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Private Equity Has Already Reaped Hundreds of Millions of Dollars of Debt-Funded Dividends from Health Care Companies in 2021

March 24, 2021

Just three months into 2021, private equity firms have already collected hundreds of millions of dollars in debt-funded dividends from health care companies they own, including companies that collected CARES Act aid.

Dividend recapitalizations are transactions by which private equity firms load debt onto companies they own to give themselves cash payouts. These transactions saddle companies with debt to extract capital without making substantive operating improvements, putting those companies at risk for restructuring, bankruptcy, or cost cutting to make up the interest payments and pay off debt.[1]

Dividend recapitalizations benefit private equity owners often at the expense of the companies, their patients, their employees, and the communities they serve. It is questionable whether it is appropriate that health care companies be made to take on debt to enrich their owners, especially given the hundreds of billions of dollars of Federal spending on health care. [2]

See our report: “Dividend Recapitalizations in Health Care: How Private Equity Raids Critical Health Care Infrastructure for Short Term Profit

Below is a list of dividend recapitalizations that occurred in February 2021. We have highlighted two transactions that raise particular concern. Centerbridge Partners collected a $375 million debt-funded dividend from The Mentor Network, a behavioral health and foster care company that has repeatedly made headlines for horrific conditions experienced by patients. Ares Management is collecting a $209 million debt-funded dividend from DuPage Medical Group after the company received almost $80 million in CARES Act dollars.

Health Care Dividend Recapitalizations in February 2021

CompanyOwner(s)TypeDividend Recapitalization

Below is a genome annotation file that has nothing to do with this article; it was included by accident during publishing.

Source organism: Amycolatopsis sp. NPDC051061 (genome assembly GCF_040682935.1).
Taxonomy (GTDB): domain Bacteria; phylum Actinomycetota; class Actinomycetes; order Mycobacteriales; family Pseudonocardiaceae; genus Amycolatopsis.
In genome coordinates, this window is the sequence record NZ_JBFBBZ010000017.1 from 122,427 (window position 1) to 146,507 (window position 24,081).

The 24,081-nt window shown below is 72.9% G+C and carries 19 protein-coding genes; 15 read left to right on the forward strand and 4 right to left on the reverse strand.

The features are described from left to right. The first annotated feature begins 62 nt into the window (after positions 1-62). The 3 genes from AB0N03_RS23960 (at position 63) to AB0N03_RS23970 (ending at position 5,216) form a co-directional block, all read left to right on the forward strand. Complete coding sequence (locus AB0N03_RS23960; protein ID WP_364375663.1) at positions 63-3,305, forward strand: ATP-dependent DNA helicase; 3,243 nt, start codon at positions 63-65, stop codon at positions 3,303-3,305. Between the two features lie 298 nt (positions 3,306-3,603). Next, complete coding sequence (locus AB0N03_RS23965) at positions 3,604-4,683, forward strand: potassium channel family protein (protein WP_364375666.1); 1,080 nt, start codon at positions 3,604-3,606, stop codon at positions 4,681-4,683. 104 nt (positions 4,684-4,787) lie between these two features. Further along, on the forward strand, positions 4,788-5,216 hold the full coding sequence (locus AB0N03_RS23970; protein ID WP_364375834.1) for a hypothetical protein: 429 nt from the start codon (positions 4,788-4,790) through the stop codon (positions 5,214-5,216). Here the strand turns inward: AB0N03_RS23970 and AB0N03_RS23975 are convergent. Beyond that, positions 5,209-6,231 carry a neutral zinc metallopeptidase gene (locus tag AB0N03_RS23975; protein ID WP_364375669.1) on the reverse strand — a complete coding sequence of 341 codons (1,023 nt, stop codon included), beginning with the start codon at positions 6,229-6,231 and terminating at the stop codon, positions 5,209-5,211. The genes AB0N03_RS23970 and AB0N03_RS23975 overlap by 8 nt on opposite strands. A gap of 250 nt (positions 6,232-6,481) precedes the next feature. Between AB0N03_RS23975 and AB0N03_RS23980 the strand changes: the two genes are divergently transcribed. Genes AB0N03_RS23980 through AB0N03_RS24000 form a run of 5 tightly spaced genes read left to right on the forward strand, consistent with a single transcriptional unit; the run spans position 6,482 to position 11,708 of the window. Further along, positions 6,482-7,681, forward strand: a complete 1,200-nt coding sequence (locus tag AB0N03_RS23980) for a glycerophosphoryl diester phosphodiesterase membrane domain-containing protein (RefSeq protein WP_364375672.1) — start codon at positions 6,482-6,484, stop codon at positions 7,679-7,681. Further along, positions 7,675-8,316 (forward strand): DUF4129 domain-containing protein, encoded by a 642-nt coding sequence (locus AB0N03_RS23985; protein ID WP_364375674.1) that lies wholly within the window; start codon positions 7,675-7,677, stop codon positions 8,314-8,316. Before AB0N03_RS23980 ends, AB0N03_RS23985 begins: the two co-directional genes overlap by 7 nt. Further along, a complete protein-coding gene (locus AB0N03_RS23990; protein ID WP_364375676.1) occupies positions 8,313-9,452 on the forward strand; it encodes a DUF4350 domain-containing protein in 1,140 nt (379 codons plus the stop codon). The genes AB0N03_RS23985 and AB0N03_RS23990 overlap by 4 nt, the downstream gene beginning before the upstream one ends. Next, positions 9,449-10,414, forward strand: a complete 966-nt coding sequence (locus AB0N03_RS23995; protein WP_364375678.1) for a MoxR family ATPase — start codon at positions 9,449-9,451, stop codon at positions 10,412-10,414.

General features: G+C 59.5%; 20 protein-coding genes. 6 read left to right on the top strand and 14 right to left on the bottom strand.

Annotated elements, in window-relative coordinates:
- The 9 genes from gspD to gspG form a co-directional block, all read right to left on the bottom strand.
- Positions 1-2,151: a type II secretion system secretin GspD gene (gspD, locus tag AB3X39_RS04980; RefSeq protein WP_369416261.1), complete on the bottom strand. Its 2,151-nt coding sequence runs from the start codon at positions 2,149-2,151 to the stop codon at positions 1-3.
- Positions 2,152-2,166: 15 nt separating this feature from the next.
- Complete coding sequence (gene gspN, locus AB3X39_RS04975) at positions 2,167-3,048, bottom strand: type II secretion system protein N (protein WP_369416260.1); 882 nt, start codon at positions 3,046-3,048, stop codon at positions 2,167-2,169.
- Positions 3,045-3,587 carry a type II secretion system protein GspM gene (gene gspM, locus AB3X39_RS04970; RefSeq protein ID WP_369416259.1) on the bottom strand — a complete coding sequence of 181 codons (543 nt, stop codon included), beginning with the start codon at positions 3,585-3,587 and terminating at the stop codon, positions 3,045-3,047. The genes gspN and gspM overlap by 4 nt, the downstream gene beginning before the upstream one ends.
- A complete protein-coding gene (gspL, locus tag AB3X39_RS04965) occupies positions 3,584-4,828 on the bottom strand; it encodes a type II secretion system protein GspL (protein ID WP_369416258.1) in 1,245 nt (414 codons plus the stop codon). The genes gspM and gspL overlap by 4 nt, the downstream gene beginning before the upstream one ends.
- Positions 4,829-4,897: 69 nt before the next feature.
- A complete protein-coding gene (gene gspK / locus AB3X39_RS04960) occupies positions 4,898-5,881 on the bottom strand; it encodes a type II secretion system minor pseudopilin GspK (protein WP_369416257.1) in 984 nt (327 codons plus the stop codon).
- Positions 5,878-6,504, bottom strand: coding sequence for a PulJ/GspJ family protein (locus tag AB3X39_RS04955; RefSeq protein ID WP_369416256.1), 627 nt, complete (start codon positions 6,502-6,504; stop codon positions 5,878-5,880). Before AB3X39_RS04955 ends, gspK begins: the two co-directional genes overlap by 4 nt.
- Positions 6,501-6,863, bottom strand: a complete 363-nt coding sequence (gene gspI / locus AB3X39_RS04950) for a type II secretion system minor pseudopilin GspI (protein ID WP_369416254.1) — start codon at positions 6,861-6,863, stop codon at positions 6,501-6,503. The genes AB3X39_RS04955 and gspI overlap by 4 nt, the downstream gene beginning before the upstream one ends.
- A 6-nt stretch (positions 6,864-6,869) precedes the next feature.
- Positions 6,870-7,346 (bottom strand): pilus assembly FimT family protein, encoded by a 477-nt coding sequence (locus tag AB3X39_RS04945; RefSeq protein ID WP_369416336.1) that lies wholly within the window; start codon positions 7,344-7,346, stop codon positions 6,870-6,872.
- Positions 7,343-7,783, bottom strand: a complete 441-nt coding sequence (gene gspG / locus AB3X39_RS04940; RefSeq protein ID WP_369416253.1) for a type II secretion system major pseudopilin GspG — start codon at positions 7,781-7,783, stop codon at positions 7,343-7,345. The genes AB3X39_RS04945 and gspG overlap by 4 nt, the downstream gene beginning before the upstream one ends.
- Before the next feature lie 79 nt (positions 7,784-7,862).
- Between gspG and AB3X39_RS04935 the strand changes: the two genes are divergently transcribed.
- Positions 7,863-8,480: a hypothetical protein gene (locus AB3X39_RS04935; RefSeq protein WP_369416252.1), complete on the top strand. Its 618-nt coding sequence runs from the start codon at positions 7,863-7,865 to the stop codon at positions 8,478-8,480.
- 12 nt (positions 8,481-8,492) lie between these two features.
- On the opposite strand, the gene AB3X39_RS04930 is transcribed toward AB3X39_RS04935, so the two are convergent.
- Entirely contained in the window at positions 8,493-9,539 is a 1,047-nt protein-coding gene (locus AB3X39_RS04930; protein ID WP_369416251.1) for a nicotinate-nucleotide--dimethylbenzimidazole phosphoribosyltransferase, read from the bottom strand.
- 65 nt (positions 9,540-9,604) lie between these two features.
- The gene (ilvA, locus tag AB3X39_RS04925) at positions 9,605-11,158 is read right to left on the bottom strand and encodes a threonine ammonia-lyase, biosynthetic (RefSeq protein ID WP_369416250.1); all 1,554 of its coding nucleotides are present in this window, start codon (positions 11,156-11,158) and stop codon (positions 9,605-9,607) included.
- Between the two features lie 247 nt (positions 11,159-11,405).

CompassusTowerbrook Capital Partners, Ascension HealthHospice, home health $150 million term loan earmarked for future dividend
DuPage Medical GroupAres ManagementPhysicians’ practices$650 million term loan, $209 million dividend. (Not yet completed)
Ensemble Health PartnersGolden Gate CapitalRevenue cycle management$785 million dividend recapitalization
Jadex (fka Process Solutions)One Rock CapitalMedical devices$470 million term loans to fund a dividend
The Mentor NetworkCenterbridge PartnersBehavioral health $1.9 billion term loans to refinance existing debt and fund a $375 million dividend

The Mentor Network– Centerbridge Partners

Private equity firm Centerbridge Partners owns behavioral health company The Mentor Network (Mentor). Mentor is a national network that provides residential and other services to adults and children with intellectual and developmental disabilities and brain and spinal cord injuries, and to and to youth with emotional, behavioral and medically complex challenges. It is one of the largest for-profit foster care companies in the US.[3]

In February 2021, Centerbridge took out debt on Mentor in part to pay itself a $375 million dividend. The new debt will bring Mentor’s debt/EBITDA at about 6.5x.[4]

This is the second debt-funded dividend Centerbridge has extracted from Mentor. In October 2019, just six months after it acquired Mentor, Centerbridge paid itself a $100 million debt-funded dividend from the company.[5]

Centerbridge acquired Mentor in March 2019.[6] In all, Centerbridge has collected almost half a billion dollars in debt-funded dividends from Mentor over the course of its two-year ownership.

Mentor has come under fire for allegations of widespread abuse, neglect, and deaths in its foster care and group home programs. A 2017 investigation by the US Senate Committee on Finance found that at least 86 children died in a 10-year period while in the custody of Mentor. In only 13 of those deaths did the company conduct an internal investigation.[7]